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Some Interesting Insights into the Use of Generic Drugs

Posted Aug 02 2011 12:00am

We are obviously in an era in which most drug prescriptions will default to a generic product when available. A recent article discussed how drug prices are about to plummet on the basis of expiring pharmaceutical company patents. Most, if not all, of these patent-protected drugs will be replaced by generic equivalents (see: Drug prices to plummet in wave of expiring patents ). Included in the article were some fascinating facts about generic drugs. Below is an excerpt from it:

The cost of prescription medicines used by millions of people every day is about to plummet. The next 14 months will bring generic versions of seven of the world's 20 best-selling drugs, including the top two: cholesterol fighter Lipitor and blood thinner Plavix....Between now and 2016, blockbusters with about $255 billion in global annual sales are set to go off patent....Generic competition will decimate sales of the brand-name drugs and slash the cost to patients and companies that provide health benefits....The flood of generics will continue for the next decade or so, as about 120 brand-name prescription drugs lose market exclusivity....When a drug loses patent protection, often only one generic version is on sale for the first six months, so the price falls a little bit initially. Then, several other generic makers typically jump in, driving prices down dramatically....Average copayments last year were $6 for generics, compared with $24 for brand-name drugs given preferred status by an insurer and $35 for nonpreferred brands....Among the drugs that recently went off patent, Protonix, for severe heartburn, now costs just $16 a month for the generic, versus about $170 for the brand name....For those with drug coverage, their out-of-pocket costs for each of those drugs could drop below $10 a month,,,,Generic Lipitor should hit pharmacies Nov. 30 and cost them around $10 each a month....For people with no prescription coverage, the coming savings on some drugs could be much bigger. Many discount retailers and grocery chains sell the most popular generics for $5 a month or less to draw in shoppers....Insurers use systems that make sure patients are switched to a generic the first day it's available. Many health plans require newly diagnosed patients to start out on generic medicines....As the proportion of prescriptions filled with generic drugs jumped to 78 percent in 2010, from 57 percent in 2004, annual increases in prescription drug spending slowed, to just 4 percent in 2010....[G]enerics saved the U.S. health care system more than $824 billion from 2000 through 2009, and now save about $1 billion every three days.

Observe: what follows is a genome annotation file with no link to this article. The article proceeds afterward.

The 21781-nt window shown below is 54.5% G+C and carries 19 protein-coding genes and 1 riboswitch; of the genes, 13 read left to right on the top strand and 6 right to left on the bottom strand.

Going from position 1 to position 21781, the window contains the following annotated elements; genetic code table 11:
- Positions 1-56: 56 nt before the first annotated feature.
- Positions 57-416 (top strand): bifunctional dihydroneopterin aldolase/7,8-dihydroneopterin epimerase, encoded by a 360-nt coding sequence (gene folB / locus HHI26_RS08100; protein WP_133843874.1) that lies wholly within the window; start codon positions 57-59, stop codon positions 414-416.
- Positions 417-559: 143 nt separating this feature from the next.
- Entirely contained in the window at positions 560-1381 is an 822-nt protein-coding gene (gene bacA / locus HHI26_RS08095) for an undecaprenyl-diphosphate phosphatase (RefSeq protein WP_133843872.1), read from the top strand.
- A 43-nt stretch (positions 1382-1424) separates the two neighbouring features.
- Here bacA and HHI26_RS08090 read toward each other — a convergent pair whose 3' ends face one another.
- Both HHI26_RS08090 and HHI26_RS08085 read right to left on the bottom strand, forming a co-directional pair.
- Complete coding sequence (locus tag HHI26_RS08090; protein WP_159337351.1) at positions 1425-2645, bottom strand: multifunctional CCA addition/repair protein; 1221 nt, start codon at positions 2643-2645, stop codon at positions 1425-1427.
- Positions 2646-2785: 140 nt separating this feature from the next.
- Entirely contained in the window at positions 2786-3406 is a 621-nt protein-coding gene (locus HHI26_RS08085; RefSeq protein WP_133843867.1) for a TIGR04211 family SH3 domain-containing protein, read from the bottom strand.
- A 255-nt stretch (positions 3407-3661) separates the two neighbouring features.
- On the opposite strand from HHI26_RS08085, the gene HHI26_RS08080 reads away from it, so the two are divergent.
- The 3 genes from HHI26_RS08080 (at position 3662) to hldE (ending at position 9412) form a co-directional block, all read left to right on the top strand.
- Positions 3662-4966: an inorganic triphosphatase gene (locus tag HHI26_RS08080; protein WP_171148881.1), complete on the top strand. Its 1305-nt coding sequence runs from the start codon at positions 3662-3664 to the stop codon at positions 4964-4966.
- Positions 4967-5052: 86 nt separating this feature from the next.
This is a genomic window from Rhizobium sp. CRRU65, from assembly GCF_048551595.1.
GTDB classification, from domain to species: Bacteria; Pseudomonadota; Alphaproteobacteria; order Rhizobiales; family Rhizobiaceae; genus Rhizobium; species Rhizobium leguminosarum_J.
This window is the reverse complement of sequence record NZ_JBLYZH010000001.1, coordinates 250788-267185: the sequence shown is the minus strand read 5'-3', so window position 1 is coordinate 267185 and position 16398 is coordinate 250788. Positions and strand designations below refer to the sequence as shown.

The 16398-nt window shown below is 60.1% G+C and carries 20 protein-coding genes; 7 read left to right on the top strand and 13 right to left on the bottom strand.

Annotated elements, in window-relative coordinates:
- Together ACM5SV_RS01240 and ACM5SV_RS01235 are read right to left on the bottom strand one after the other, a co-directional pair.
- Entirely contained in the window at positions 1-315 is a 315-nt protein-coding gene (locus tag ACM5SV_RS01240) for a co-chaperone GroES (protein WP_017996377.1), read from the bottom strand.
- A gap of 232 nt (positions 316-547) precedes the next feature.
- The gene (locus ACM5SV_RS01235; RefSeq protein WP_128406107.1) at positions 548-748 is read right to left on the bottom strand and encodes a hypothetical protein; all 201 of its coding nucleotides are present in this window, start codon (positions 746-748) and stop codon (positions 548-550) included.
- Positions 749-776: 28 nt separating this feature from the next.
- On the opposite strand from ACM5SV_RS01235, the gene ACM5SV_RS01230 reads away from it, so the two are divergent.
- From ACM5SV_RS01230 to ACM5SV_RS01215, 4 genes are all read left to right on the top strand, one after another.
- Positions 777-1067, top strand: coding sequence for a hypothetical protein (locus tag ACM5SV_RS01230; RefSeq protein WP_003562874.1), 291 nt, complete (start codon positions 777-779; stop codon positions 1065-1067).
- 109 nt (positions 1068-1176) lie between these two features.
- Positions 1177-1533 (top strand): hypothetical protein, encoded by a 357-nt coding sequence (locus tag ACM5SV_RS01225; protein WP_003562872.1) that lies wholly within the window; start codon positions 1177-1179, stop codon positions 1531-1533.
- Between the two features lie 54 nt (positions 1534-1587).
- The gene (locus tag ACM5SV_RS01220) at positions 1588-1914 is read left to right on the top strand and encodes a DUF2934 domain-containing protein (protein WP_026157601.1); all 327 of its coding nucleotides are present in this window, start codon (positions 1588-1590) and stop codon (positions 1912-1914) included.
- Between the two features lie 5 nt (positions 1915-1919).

All of the above is obviously good news for Teva Pharmaceuticals USA which is the leading supplier of generic drugs in the country. This shift from prescription drugs to generics also comes at an opportune time for the federal government which is struggling to come to terms with a huge federal deficit. I was astonished to learn in the article that the use of generic drugs saves the the U.S. health care system "about $1 billion every three days." Obviously, the federal government is the dominant payer within our health system.

I was about to launch into a cautionary note regarding the broad use of generics in this country. The major point would have been that this shift to generics could cause problems in terms of drug development as Big Pharma continues to hemorrhage profits and retracts further from its R&D efforts. The following thought then occurred to me. If Big Pharma's R&D efforts had been successful in recent years, the industry would not be facing its current predicament.

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